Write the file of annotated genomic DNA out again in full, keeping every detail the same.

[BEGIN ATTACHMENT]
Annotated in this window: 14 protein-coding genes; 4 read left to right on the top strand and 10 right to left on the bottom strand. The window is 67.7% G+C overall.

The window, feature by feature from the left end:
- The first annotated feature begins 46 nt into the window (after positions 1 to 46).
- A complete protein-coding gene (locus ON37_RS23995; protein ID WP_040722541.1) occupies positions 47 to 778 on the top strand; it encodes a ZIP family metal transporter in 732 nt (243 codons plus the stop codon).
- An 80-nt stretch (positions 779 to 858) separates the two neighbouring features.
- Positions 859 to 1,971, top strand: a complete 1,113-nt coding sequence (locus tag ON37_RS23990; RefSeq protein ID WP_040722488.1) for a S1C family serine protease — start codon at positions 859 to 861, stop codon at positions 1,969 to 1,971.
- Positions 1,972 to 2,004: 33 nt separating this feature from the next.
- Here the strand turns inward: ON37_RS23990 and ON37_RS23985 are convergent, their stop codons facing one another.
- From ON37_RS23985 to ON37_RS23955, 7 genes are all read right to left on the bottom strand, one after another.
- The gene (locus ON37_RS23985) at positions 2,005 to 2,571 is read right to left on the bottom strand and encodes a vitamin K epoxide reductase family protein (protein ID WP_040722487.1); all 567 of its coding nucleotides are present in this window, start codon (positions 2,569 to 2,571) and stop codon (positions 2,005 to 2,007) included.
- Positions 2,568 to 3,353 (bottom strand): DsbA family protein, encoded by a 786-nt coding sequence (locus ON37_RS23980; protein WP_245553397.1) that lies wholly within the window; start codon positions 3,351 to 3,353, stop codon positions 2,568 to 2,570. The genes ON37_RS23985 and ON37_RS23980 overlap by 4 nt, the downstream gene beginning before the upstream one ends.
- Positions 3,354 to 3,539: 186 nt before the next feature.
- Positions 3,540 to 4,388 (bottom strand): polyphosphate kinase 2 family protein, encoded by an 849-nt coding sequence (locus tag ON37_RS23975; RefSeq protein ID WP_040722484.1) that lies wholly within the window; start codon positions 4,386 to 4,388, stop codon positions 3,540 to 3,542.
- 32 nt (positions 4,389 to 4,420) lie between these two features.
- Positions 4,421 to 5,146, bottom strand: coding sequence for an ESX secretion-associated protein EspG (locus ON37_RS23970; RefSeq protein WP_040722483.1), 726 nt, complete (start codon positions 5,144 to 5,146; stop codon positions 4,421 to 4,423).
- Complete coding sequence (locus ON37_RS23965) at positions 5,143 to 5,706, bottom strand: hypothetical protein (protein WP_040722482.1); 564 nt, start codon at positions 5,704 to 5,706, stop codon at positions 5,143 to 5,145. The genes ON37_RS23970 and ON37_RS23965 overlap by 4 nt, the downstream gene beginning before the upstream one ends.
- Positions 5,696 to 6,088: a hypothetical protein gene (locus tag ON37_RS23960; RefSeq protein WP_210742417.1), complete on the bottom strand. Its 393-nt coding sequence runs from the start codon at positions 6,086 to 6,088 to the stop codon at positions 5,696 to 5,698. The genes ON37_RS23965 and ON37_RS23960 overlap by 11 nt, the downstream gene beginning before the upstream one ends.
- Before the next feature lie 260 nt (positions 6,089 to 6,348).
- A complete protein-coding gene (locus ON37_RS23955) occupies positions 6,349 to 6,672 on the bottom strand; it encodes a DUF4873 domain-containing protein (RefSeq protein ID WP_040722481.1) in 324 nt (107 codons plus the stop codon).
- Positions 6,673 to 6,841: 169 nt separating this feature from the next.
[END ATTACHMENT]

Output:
Annotated in this window: 14 protein-coding genes; 4 read left to right on the top strand and 10 right to left on the bottom strand. The window is 67.7% G+C overall.

The window, feature by feature from the left end:
- The first annotated feature begins 46 nt into the window (after positions 1 to 46).
- A complete protein-coding gene (locus ON37_RS23995; protein ID WP_040722541.1) occupies positions 47 to 778 on the top strand; it encodes a ZIP family metal transporter in 732 nt (243 codons plus the stop codon).
- An 80-nt stretch (positions 779 to 858) separates the two neighbouring features.
- Positions 859 to 1,971, top strand: a complete 1,113-nt coding sequence (locus tag ON37_RS23990; RefSeq protein ID WP_040722488.1) for a S1C family serine protease — start codon at positions 859 to 861, stop codon at positions 1,969 to 1,971.
- Positions 1,972 to 2,004: 33 nt separating this feature from the next.
- Here the strand turns inward: ON37_RS23990 and ON37_RS23985 are convergent, their stop codons facing one another.
- From ON37_RS23985 to ON37_RS23955, 7 genes are all read right to left on the bottom strand, one after another.
- The gene (locus ON37_RS23985) at positions 2,005 to 2,571 is read right to left on the bottom strand and encodes a vitamin K epoxide reductase family protein (protein ID WP_040722487.1); all 567 of its coding nucleotides are present in this window, start codon (positions 2,569 to 2,571) and stop codon (positions 2,005 to 2,007) included.
- Positions 2,568 to 3,353 (bottom strand): DsbA family protein, encoded by a 786-nt coding sequence (locus ON37_RS23980; protein WP_245553397.1) that lies wholly within the window; start codon positions 3,351 to 3,353, stop codon positions 2,568 to 2,570. The genes ON37_RS23985 and ON37_RS23980 overlap by 4 nt, the downstream gene beginning before the upstream one ends.
- Positions 3,354 to 3,539: 186 nt before the next feature.
- Positions 3,540 to 4,388 (bottom strand): polyphosphate kinase 2 family protein, encoded by an 849-nt coding sequence (locus tag ON37_RS23975; RefSeq protein ID WP_040722484.1) that lies wholly within the window; start codon positions 4,386 to 4,388, stop codon positions 3,540 to 3,542.
- 32 nt (positions 4,389 to 4,420) lie between these two features.
- Positions 4,421 to 5,146, bottom strand: coding sequence for an ESX secretion-associated protein EspG (locus ON37_RS23970; RefSeq protein WP_040722483.1), 726 nt, complete (start codon positions 5,144 to 5,146; stop codon positions 4,421 to 4,423).
- Complete coding sequence (locus ON37_RS23965) at positions 5,143 to 5,706, bottom strand: hypothetical protein (protein WP_040722482.1); 564 nt, start codon at positions 5,704 to 5,706, stop codon at positions 5,143 to 5,145. The genes ON37_RS23970 and ON37_RS23965 overlap by 4 nt, the downstream gene beginning before the upstream one ends.
- Positions 5,696 to 6,088: a hypothetical protein gene (locus tag ON37_RS23960; RefSeq protein WP_210742417.1), complete on the bottom strand. Its 393-nt coding sequence runs from the start codon at positions 6,086 to 6,088 to the stop codon at positions 5,696 to 5,698. The genes ON37_RS23965 and ON37_RS23960 overlap by 11 nt, the downstream gene beginning before the upstream one ends.
- Before the next feature lie 260 nt (positions 6,089 to 6,348).
- A complete protein-coding gene (locus ON37_RS23955) occupies positions 6,349 to 6,672 on the bottom strand; it encodes a DUF4873 domain-containing protein (RefSeq protein ID WP_040722481.1) in 324 nt (107 codons plus the stop codon).
- Positions 6,673 to 6,841: 169 nt separating this feature from the next.